Click here to view next page of this article


Food-Additive Sensitivity

Attention deficit hyperactivity disorder (ADHD) is a condition of childhood. It is considered a psychiatric condition characterized by excessive activity, inattention that is inappropriate to the stage of development, increased level of impulsivity, difficulty in discipline, and poor performance in school. It is not an uncommon problem of childhood. The natural history of the condition is unpredictable, with some children losing all symptoms during puberty and others continuing to exhibit some or all manifestations into adulthood. The cause is unknown, but it is believed to encompass some combination of constitutional, genetic, environmental.

The suggestion that ADHD is an allergic disease was first made in 1973 by Feingold, based on a fortuitous occurrence in one of his adult patients who had asthma with aspirin sensitivity in whom there was concomitant improvement in asthma and an unspecified psychiatric illness when she was prescribed a salicylate-free diet. Based on this single case, Feingold recommended elimination.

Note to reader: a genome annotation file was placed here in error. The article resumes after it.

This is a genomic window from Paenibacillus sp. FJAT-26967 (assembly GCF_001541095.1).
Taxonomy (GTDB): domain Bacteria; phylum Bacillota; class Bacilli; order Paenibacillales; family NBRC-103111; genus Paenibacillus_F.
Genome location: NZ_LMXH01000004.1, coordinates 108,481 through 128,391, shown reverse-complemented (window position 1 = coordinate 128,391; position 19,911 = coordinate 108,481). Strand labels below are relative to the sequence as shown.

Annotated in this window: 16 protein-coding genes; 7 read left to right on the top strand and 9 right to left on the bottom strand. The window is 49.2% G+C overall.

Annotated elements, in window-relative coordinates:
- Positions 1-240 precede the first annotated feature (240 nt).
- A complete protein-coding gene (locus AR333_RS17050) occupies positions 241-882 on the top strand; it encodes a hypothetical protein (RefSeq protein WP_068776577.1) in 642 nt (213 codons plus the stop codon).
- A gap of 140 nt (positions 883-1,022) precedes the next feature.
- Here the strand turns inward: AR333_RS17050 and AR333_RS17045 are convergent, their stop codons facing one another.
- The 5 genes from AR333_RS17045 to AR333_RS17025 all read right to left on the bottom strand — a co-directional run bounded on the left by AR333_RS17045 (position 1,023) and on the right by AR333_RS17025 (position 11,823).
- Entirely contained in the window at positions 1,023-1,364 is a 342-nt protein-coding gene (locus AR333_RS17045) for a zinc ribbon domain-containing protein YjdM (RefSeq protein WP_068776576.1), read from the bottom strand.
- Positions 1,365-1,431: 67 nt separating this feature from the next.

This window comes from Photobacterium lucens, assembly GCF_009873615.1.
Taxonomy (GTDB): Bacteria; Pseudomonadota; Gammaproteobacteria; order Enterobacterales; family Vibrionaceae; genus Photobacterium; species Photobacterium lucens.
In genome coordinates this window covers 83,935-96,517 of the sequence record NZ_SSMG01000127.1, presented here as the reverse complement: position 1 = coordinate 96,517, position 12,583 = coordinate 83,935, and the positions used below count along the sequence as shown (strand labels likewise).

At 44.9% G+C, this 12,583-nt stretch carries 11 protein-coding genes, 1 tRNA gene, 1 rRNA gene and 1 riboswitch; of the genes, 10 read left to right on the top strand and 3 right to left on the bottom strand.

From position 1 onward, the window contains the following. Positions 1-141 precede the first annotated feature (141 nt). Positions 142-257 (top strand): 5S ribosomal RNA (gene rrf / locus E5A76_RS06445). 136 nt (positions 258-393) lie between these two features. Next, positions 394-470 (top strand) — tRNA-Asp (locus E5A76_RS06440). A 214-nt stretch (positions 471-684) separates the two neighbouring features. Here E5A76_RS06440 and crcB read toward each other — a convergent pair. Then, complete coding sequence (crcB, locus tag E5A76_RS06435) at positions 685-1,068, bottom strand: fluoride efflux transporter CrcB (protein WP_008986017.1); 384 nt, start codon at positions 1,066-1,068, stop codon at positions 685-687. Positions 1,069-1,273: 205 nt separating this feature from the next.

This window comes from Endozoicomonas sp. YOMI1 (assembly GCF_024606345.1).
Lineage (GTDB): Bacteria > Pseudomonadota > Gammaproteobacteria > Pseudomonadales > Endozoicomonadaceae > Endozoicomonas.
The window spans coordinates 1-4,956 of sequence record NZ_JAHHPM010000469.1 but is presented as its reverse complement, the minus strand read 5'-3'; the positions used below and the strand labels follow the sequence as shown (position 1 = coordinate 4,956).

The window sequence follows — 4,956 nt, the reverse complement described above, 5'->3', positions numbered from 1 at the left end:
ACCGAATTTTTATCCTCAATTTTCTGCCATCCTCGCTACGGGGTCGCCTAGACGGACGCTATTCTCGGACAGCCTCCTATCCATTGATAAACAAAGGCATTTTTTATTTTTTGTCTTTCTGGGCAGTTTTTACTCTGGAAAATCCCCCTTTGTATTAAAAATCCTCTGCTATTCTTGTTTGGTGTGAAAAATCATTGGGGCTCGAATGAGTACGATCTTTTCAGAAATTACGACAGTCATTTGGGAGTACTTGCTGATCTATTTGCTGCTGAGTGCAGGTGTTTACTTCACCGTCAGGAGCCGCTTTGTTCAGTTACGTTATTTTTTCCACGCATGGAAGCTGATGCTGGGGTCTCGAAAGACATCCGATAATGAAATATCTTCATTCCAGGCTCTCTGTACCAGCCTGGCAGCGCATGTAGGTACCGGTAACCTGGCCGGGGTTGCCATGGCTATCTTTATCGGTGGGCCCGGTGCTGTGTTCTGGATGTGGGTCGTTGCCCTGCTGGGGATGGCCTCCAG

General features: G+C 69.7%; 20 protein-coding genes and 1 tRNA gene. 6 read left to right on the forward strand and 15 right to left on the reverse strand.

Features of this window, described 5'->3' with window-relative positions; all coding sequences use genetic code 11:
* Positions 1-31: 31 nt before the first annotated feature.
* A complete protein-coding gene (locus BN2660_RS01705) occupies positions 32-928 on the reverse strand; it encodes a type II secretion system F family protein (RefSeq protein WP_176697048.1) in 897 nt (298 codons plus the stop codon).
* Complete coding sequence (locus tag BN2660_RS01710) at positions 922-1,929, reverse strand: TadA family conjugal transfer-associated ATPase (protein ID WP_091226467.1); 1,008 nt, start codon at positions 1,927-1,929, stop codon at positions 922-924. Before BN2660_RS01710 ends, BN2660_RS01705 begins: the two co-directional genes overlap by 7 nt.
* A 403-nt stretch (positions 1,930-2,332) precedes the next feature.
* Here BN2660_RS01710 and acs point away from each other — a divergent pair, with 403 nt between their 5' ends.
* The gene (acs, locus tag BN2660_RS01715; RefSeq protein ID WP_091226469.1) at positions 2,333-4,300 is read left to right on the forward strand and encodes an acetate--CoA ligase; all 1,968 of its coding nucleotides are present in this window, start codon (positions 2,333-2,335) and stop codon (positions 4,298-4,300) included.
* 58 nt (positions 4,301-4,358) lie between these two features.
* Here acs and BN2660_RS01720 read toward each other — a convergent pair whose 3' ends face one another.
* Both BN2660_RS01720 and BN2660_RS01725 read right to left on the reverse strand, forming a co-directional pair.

Virtually all plants contain some salicylate, and so it is likely that no plant food is truly salicylate free. Small amounts of salicylates are found in certain animal products and even in tap water.

Clinical Trials.

The Feingold diet continues to be enthusiastically endorsed by a few mental health workers, educators, and parents of hyperactive children. There have been several published controlled clinical trials, but they have yielded conflicting results, partly because of differences in protocols.


The hypothesis that naturally occurring food salicylates and artificial food additives cause ADHD.

An additive-free diet cannot be recommended for children with this condition. There is evidence at this time that any food additive affects behavior in children through an immunologic or allergic mechanism.